"Hey, why don't you come in?" Merkow told the possible new business partner. "You can make all kinds of money once you put it on the Internet. We'll split the profits 50-50, or we can do it 25-75, whatever you feel comfortable with." The bookie agreed to start using Global to place some layoff wagers -- hedge bets made by a bookie with too much action on one side.

The trap was set. Coburn, the Plano detective, had successfully infiltrated Merkow's world, using his be-yourself mantra to build trust. A former contractor, he took a side job doing work on Merkow's home. A rabid St. Louis Cardinals fan, he excitedly placed a $1,000 bet on the St. Louis Cardinals to win the World Series -- a 50-to-1 shot that would have paid $50,000 when the Cardinals beat the Texas Rangers in the World Series, if only he could have collected. So when Coburn vouched for the new Baltimore bookie, Merkow bought in. He never suspected that the bookie was actually an IRS agent from Washington, D.C.

In the months that followed, the undercover IRS agent gained increasingly more access to the Global enterprise. He set up an account so his "bettors" could "place bets from Baltimore," which in fact were wagers laid by federal officers from the U.S. Attorney's Office in Plano. Global shipped cash via FedEx to a Baltimore address belonging to the feds, and the alleged bookie from Baltimore kept flying in to discuss "business" with Global bookies -- all recorded by the feds.

They made another discovery, too. Once investigators could place bets, it became easy to determine that the Global computer system in Curacao ran through a server in Miami before being routed to other parts of the country. So Parsons got a wiretap of the main computer server in Miami. As wagers were placed in real time, the feds could watch users with names like "fat-cat" log in and place bets -- and view their entire betting cycle. They could do the same with their own bets, and track it from start to finish -- right down to Coburn or others getting paid in cash. The system led them right to hundreds of bookies, complete with records of bets and transactions.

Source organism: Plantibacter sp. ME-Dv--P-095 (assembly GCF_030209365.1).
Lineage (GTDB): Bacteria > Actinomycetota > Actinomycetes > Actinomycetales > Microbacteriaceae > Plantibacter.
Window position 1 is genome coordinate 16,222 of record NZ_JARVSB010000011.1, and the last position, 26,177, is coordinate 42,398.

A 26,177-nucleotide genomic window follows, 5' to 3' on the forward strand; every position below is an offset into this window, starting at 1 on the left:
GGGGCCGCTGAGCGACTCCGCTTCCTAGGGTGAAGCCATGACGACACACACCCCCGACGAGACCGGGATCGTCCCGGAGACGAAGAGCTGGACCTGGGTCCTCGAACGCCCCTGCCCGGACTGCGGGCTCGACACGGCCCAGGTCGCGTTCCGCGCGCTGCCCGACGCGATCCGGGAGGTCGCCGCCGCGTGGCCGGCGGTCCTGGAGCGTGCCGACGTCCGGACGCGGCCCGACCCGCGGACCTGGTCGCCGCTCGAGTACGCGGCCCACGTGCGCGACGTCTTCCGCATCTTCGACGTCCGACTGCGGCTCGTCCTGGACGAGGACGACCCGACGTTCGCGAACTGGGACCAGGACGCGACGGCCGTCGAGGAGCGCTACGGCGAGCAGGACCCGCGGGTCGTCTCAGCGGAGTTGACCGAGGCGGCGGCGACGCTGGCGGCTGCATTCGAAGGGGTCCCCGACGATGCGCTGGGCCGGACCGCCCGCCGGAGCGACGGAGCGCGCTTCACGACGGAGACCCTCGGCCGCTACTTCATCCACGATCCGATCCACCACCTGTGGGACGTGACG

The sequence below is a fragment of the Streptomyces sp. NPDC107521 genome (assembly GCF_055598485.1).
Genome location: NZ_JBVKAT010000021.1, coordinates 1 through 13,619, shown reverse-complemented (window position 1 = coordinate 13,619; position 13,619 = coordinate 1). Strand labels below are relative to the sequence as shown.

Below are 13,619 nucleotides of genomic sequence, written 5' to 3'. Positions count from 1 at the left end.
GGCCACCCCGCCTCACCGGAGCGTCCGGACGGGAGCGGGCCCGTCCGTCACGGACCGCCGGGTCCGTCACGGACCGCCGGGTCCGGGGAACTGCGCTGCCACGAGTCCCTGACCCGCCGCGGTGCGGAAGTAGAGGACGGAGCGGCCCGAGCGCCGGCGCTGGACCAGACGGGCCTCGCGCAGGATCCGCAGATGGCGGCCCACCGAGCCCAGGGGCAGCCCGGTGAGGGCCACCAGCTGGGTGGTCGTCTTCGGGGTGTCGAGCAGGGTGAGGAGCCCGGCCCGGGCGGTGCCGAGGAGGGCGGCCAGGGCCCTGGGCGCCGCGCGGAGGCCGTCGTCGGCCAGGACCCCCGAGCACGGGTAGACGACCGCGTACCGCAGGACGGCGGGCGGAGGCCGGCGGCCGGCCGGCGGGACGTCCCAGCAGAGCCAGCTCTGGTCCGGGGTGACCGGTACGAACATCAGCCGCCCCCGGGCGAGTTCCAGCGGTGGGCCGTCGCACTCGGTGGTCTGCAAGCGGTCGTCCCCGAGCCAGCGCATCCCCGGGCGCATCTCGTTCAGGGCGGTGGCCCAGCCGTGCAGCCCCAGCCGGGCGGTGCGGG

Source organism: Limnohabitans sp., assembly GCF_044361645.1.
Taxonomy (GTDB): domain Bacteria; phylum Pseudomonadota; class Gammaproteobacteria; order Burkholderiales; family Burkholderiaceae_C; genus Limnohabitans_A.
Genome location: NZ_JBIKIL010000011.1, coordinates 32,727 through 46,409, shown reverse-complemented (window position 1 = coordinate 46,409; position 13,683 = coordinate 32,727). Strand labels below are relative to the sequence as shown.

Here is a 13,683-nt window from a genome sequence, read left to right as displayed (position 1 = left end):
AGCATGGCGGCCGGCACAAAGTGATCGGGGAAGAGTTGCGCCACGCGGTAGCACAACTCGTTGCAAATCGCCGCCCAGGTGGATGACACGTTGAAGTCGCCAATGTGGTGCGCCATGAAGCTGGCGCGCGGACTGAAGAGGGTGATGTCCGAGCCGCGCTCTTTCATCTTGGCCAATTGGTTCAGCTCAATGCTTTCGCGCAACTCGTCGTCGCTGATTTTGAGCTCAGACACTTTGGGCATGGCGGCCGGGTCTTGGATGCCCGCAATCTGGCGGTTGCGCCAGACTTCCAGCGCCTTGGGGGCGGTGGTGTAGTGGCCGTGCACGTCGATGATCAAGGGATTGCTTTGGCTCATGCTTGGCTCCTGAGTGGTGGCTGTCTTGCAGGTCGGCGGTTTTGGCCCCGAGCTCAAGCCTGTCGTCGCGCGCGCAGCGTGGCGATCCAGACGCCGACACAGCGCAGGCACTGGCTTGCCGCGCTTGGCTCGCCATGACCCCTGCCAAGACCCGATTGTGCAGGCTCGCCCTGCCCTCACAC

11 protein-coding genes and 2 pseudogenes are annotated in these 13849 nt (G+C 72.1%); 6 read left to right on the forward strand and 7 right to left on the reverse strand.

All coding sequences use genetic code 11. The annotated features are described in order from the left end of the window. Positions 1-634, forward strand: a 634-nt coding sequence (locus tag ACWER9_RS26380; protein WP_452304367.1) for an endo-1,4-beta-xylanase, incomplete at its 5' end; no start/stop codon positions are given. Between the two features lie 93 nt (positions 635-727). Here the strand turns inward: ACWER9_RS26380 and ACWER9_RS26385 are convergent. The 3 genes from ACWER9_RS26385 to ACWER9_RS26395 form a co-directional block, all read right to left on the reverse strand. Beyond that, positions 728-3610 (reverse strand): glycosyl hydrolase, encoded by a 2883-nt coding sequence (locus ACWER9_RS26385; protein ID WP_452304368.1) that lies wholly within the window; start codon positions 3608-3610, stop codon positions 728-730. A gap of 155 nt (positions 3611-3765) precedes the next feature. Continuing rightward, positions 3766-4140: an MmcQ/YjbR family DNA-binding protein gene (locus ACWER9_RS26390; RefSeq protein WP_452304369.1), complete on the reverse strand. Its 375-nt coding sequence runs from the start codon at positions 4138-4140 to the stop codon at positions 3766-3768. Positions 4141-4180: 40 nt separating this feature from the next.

Finally, on the morning of March 20, 2011, the investigators made their move, raiding the bookmakers' homes and offices throughout the metroplex. They took evidence -- cell phones, computers, records -- and large amounts of cash, numerous gold and collectible coins, sports memorabilia, expensive cars, Rolex watches, expensive jewelry and more. At Reed's home, Parsons found a satchel containing paperwork that lays out some of the inner workings of the enterprise -- betting sheets, bookie lists, passwords and a book of Dallas Stars season tickets. Elsewhere in Reed's house, investigators rummaged through a large safe, where they found more than $100,000 in cash and $40,000 in cashier's checks. They also found signed blank checks from agents and bettors worth several hundreds of thousands of dollars.